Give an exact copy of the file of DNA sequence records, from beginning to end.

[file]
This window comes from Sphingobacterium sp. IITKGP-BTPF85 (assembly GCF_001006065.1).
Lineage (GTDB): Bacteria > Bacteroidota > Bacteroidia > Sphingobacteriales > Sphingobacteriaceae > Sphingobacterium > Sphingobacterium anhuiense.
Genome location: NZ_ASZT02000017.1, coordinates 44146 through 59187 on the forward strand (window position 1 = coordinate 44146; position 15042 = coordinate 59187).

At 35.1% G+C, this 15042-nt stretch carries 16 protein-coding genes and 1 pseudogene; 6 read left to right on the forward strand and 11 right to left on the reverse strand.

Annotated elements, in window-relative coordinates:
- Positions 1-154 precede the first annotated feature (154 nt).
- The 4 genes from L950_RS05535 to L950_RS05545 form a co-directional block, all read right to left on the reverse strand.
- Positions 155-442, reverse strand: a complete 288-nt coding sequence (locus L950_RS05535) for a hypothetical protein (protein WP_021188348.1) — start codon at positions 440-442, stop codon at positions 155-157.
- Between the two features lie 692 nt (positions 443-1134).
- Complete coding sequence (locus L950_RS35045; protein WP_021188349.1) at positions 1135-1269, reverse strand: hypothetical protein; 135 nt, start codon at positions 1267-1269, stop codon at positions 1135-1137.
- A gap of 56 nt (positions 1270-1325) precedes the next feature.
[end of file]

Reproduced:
This window comes from Sphingobacterium sp. IITKGP-BTPF85 (assembly GCF_001006065.1).
Lineage (GTDB): Bacteria > Bacteroidota > Bacteroidia > Sphingobacteriales > Sphingobacteriaceae > Sphingobacterium > Sphingobacterium anhuiense.
Genome location: NZ_ASZT02000017.1, coordinates 44146 through 59187 on the forward strand (window position 1 = coordinate 44146; position 15042 = coordinate 59187).

At 35.1% G+C, this 15042-nt stretch carries 16 protein-coding genes and 1 pseudogene; 6 read left to right on the forward strand and 11 right to left on the reverse strand.

Annotated elements, in window-relative coordinates:
- Positions 1-154 precede the first annotated feature (154 nt).
- The 4 genes from L950_RS05535 to L950_RS05545 form a co-directional block, all read right to left on the reverse strand.
- Positions 155-442, reverse strand: a complete 288-nt coding sequence (locus L950_RS05535) for a hypothetical protein (protein WP_021188348.1) — start codon at positions 440-442, stop codon at positions 155-157.
- Between the two features lie 692 nt (positions 443-1134).
- Complete coding sequence (locus L950_RS35045; protein WP_021188349.1) at positions 1135-1269, reverse strand: hypothetical protein; 135 nt, start codon at positions 1267-1269, stop codon at positions 1135-1137.
- A gap of 56 nt (positions 1270-1325) precedes the next feature.